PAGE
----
Hollywood has an interesting history of heartthrobs. For an actor to find his way into a category defined by Cary Grant, George Clooney, Leonardo DiCaprio, Idris Elba, Gregory Peck, Denzel Washington, etc. requires a level of attractiveness and a knack for picking attractive roles that appeal to big with audiences. However, all those aforementioned leading men were eventually able to grow out of those images to make fascinatingly diverse filmographies.

Then there’s Ryan Gosling, who just can’t seem to cleanly shake away from his roles like Noah Calhoun in The Notebook or Jacob Palmer in Crazy, Stupid, Love. His portrayal of Noah launched him into the Hollywood heartthrob status, while the film itself made perhaps an equally or more lasting impression on pop culture. The bedroom scene between Gosling and Emma Stone in Crazy, Stupid, Love even managed to make an already iconic movie moment even more famous. Discussing the actor with my friends and family members, I disocvered these are the roles, movies, and moments that are most frequently brought up. However, the same discussion between deep cinema divers, I find that movies such as The Big Short or Half Nelson would be commonly mentioned, or his performance in Blue Valentine, or just the opening of Drive. This is not to say that people who haven’t watched any of his other movies can’t be a fan, but for the uninitiated, here are the five roles that I think show the substance that might outshine even Gosling’s looks and his charm.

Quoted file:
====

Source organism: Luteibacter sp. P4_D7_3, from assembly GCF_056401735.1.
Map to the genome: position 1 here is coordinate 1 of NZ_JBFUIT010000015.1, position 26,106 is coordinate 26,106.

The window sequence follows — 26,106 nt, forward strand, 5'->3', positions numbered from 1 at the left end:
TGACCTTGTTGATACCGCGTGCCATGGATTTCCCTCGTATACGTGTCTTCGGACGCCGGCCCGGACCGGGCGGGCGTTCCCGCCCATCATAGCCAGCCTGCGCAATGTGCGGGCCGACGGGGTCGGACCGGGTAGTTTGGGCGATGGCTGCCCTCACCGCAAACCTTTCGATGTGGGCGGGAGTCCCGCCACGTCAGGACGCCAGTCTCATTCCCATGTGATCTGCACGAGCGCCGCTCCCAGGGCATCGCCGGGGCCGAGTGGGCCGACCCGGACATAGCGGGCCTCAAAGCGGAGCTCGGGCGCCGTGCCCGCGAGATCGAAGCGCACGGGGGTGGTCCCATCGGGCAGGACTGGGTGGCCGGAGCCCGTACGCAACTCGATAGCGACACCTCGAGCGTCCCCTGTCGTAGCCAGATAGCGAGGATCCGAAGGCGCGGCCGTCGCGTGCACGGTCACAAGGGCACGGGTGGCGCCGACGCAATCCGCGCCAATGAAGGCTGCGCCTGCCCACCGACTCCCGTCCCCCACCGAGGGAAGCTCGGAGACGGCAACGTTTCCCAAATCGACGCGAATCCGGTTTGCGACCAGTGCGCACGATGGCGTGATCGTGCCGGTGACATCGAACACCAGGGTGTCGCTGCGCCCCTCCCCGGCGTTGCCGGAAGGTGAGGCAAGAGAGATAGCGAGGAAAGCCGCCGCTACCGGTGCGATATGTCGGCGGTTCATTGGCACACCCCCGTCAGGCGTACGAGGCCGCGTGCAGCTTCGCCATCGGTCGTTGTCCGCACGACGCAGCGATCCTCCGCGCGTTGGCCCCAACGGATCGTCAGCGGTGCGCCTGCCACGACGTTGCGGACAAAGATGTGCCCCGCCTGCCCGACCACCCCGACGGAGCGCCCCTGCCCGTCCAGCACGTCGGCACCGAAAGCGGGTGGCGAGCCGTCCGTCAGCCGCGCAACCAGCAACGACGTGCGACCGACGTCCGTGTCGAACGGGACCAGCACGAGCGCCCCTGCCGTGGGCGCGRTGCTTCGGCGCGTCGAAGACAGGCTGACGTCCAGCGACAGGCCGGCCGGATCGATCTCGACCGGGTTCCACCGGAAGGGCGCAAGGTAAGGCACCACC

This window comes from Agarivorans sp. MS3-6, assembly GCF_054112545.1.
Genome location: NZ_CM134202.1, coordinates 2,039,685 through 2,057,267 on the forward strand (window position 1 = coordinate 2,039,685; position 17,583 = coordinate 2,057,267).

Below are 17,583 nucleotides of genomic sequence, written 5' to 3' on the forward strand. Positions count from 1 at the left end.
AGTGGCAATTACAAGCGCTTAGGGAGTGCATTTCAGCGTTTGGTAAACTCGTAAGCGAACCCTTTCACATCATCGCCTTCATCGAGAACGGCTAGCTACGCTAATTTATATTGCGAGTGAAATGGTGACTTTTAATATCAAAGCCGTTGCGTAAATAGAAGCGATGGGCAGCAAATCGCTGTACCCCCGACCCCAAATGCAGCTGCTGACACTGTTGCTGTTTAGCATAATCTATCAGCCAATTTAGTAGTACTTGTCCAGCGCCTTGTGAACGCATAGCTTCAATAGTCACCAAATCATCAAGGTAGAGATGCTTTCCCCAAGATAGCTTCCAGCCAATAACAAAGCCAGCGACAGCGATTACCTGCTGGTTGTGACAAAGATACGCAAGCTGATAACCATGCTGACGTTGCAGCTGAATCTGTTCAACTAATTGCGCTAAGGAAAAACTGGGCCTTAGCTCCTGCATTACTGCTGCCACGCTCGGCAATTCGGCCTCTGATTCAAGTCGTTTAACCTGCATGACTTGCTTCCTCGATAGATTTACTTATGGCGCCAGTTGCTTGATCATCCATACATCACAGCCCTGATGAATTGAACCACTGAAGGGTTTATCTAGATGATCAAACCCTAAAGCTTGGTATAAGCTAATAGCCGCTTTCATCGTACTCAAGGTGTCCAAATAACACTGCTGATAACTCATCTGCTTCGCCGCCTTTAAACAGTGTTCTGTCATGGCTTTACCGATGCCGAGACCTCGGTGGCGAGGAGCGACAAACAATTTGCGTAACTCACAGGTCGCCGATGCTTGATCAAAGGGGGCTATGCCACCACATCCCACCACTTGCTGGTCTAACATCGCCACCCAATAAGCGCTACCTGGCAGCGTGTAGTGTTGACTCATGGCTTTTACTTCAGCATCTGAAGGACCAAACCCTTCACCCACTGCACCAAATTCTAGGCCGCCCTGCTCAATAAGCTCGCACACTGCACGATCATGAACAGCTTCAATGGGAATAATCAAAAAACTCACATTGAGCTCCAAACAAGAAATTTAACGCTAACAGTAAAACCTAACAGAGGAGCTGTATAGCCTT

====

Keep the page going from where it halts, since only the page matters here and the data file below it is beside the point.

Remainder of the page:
Blue Valentine Dean Pereira

Blue Valentine

The Weinstein Company

There’s something about Gosling and heartbreak. There was evidently a draw to seeing Ryan using his hearbtreak to build a house that eventually leads him to not be heartbroken in The Notebook. And then fans lined up to see him use his masculine aggressiveness to not be heartbroken (yet still ending up even more aggressive and heartbroken) in The Place Beyond the Pines. Blue Valentine is the film that manages his skill for being broken in a raw and meaningful way. Playing husband and father Dean Pereira, Gosling displays a range of personalities, the character a naïve and hopelessly-romantic young adult growing into a forceful and slightly delusional thirty-something husband. Gosling acts opposite the equally amazing Michelle Williams. His fits of anger abruptly followed by his pleading for reconciliation are piercingly realistic and upsetting to watch. It’s a film and a performance that will break your heart, “for better or for worse.”

Lars and the Real Girl – Lars Lindstrom

Lars and the Real Girl

Metro-Goldwyn-Mayer

Perhaps there are two brands of Ryan Gosling; one where the movie paints him a monotone character where a traditional script might call for someone charismatic (a la Ides of March and Gangster Squad), and then there’s the Ryan Gosling that exudes charm and earnestness with whatever plot he’s given. In Lars and the Real Girl, Gosling delivers a deceptively nuanced performance as Lars, a man who projects life unto a sex doll and forms a relationship that an entire community buys into. It isn’t a kinky rom-com; it is a sweet film about love, intimacy, and the self-imposed obstacles we place between ourselves and those higher states. Gosling shows a lot of restraint and sincerity in developing the character from his anxiety-filled days as a recluse, to the charming budding romance between himself and the sweetly innocent sex doll.  His journey and performance in the film is extraordinary, and meaningful in ways audiences might not expect and other actors may not have delivered.